My old, new town: #1 – Paul

I drive by his house and I remember that he’s dead, although saying I’d forgotten isn’t quite right.

I liked him a lot. He was tall and a little bear-ish, mild-mannered, dark-eyed, an easy laugh, a consummate musician and music lover. He dated a few girls I knew and they all talked about him like he was the love of their life. And I believe that was true, at least true at the time.

His pretty old Civil War-era house on Shiawasee road was the last place I saw him, in the summertime a year before he died. It is banked by a long weedy yard and high firs on both sides, which gives the place the feel of a play stage, where an actor who plays Paul and an actress who plays me stand on a square porch, lit by a moth-flickering porch light, and drink Budweisers together and discuss Los Lobos.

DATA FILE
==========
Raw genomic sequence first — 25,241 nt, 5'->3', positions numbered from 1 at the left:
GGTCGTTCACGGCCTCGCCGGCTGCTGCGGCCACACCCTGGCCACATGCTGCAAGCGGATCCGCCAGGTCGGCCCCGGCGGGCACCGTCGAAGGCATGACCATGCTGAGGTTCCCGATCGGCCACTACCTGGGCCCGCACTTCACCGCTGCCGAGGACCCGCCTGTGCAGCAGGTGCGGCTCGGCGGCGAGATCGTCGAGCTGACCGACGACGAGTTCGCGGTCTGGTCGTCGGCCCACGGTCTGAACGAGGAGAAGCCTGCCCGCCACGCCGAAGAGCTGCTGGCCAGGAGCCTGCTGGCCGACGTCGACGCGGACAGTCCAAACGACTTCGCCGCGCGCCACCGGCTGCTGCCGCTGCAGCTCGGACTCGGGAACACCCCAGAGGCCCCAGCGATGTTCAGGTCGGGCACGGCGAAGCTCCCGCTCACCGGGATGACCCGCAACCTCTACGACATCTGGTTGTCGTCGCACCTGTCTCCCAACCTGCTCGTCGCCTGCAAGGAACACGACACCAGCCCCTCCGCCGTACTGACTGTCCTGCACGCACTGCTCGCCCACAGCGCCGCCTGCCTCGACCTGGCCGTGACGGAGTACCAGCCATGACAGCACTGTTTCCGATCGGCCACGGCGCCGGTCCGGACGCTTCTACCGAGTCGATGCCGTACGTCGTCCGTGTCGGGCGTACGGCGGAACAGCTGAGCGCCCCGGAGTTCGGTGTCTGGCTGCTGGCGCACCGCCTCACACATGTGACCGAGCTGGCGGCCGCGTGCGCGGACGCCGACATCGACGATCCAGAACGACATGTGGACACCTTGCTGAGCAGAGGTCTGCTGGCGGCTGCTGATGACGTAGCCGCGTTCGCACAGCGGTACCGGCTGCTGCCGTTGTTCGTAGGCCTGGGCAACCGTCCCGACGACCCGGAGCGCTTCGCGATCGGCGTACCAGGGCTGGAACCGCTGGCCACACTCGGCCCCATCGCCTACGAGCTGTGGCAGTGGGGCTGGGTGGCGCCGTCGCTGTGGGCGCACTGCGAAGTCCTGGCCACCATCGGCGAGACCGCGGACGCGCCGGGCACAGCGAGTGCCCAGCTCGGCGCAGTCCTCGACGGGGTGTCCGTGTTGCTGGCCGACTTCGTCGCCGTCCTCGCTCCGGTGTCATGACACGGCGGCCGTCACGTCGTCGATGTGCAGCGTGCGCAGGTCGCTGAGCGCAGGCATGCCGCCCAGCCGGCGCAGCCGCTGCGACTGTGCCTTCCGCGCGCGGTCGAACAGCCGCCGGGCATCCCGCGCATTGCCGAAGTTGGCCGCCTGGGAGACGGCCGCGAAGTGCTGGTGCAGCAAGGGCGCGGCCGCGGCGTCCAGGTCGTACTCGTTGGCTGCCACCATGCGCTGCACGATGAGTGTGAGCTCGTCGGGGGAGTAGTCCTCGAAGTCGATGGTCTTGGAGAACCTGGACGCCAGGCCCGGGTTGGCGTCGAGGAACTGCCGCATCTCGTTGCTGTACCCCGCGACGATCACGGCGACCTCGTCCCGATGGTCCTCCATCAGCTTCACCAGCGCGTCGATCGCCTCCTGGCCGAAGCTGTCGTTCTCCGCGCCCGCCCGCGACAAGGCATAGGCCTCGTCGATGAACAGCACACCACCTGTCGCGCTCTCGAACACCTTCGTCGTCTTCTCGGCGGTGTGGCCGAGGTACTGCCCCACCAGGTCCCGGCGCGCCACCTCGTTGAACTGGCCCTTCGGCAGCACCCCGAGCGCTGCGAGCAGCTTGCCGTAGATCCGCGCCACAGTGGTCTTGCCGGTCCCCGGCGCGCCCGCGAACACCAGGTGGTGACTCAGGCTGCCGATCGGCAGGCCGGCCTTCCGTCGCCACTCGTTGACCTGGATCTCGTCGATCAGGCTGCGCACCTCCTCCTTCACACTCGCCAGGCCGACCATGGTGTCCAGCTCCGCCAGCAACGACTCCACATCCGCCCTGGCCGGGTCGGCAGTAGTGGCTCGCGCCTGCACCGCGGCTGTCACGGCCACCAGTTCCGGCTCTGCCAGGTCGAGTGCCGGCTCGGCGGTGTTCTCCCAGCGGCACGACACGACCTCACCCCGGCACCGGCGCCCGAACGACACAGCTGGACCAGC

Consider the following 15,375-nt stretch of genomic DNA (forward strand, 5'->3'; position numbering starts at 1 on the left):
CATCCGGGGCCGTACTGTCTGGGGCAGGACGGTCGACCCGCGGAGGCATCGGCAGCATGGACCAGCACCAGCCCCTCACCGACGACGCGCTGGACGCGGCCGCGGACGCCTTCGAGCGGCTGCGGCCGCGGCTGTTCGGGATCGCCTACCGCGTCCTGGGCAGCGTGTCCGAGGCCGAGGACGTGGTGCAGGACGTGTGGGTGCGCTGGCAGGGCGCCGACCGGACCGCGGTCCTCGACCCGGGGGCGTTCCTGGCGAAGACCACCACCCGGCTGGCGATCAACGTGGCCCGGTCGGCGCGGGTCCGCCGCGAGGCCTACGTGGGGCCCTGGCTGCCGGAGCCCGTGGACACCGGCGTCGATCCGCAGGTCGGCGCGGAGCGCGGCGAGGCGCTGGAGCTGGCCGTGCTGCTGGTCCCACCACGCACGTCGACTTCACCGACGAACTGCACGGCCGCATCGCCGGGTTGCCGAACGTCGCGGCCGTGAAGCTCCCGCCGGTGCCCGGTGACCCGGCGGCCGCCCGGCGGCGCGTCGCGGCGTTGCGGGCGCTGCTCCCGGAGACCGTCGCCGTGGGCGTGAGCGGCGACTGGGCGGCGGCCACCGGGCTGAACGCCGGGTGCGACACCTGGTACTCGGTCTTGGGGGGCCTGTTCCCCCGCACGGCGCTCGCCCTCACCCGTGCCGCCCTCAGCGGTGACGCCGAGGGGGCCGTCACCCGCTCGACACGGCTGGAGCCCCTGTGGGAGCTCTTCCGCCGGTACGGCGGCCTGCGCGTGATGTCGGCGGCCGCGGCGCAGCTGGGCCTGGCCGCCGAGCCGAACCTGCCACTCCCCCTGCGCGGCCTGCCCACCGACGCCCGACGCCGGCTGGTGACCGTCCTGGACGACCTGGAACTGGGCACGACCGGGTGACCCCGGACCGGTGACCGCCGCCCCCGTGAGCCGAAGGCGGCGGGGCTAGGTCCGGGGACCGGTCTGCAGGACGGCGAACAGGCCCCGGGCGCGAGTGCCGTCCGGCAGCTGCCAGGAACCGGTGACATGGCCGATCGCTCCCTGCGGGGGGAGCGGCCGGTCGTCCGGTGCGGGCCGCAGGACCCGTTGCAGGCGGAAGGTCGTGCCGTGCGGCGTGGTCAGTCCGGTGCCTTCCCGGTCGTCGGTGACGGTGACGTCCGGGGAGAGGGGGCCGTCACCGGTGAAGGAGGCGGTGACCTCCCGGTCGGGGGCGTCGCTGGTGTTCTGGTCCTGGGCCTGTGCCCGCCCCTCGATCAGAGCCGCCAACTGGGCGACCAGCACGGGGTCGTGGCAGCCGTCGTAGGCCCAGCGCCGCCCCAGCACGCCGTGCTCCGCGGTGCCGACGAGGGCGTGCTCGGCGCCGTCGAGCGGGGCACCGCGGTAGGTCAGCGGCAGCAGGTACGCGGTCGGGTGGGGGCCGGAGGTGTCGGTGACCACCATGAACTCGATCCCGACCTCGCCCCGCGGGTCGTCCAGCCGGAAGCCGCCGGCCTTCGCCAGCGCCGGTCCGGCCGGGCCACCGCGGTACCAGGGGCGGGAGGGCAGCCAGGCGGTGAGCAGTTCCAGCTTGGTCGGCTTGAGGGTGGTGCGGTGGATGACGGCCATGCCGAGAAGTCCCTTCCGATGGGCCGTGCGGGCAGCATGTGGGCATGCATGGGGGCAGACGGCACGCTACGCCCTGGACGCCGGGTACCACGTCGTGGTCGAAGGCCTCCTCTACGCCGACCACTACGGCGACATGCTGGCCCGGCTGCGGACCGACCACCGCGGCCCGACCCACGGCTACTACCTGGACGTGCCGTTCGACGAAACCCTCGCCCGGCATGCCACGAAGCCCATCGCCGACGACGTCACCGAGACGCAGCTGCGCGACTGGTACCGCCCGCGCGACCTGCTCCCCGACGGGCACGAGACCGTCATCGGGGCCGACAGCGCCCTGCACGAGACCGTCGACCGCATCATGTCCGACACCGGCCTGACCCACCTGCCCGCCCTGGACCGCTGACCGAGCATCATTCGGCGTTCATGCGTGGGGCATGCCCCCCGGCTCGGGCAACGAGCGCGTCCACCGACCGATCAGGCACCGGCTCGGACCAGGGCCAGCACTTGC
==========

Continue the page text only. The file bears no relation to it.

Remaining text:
When I drive by the house, it sends a flush of strange, surprising anguish over me. I guess I forgot the house was back there. That night I dream that I see him at a party, the same brilliant, gentle, totally Tennesee-charming fellow as always. I say to him, “I thought you were dead,” and I struggle to remember who went to the funeral. Maybe one of them will be at the party, too, so I canĀ  confirm what I’d thought for four years to be true.

“Yeah, well,” he says. “So what?”

Because it’s not that I forget, when I think about Paul, that Paul died. I just forget that death is forever.

#budweiser#death#high school#los lobos#shiawasee#summer

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